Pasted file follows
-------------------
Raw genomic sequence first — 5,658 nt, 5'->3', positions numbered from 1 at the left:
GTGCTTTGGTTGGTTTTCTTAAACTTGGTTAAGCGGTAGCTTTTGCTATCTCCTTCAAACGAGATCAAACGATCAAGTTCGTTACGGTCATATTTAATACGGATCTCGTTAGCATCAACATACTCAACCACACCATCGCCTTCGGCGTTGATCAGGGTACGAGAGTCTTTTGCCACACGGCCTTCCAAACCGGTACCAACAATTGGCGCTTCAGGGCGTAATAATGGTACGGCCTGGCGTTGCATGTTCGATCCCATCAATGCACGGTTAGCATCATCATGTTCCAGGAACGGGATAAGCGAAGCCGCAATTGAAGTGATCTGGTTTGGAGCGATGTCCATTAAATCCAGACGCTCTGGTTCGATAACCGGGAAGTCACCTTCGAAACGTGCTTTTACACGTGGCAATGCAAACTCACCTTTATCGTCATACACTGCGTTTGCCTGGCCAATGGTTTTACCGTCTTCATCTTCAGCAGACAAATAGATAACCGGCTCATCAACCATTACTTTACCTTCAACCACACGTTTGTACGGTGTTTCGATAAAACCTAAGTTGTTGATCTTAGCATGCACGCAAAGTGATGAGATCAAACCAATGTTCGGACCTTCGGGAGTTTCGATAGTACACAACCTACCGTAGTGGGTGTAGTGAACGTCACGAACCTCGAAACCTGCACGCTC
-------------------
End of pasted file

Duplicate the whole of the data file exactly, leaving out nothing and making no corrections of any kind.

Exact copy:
Raw genomic sequence first — 5,658 nt, 5'->3', positions numbered from 1 at the left:
GTGCTTTGGTTGGTTTTCTTAAACTTGGTTAAGCGGTAGCTTTTGCTATCTCCTTCAAACGAGATCAAACGATCAAGTTCGTTACGGTCATATTTAATACGGATCTCGTTAGCATCAACATACTCAACCACACCATCGCCTTCGGCGTTGATCAGGGTACGAGAGTCTTTTGCCACACGGCCTTCCAAACCGGTACCAACAATTGGCGCTTCAGGGCGTAATAATGGTACGGCCTGGCGTTGCATGTTCGATCCCATCAATGCACGGTTAGCATCATCATGTTCCAGGAACGGGATAAGCGAAGCCGCAATTGAAGTGATCTGGTTTGGAGCGATGTCCATTAAATCCAGACGCTCTGGTTCGATAACCGGGAAGTCACCTTCGAAACGTGCTTTTACACGTGGCAATGCAAACTCACCTTTATCGTCATACACTGCGTTTGCCTGGCCAATGGTTTTACCGTCTTCATCTTCAGCAGACAAATAGATAACCGGCTCATCAACCATTACTTTACCTTCAACCACACGTTTGTACGGTGTTTCGATAAAACCTAAGTTGTTGATCTTAGCATGCACGCAAAGTGATGAGATCAAACCAATGTTCGGACCTTCGGGAGTTTCGATAGTACACAACCTACCGTAGTGGGTGTAGTGAACGTCACGAACCTCGAAACCTGCACGCTC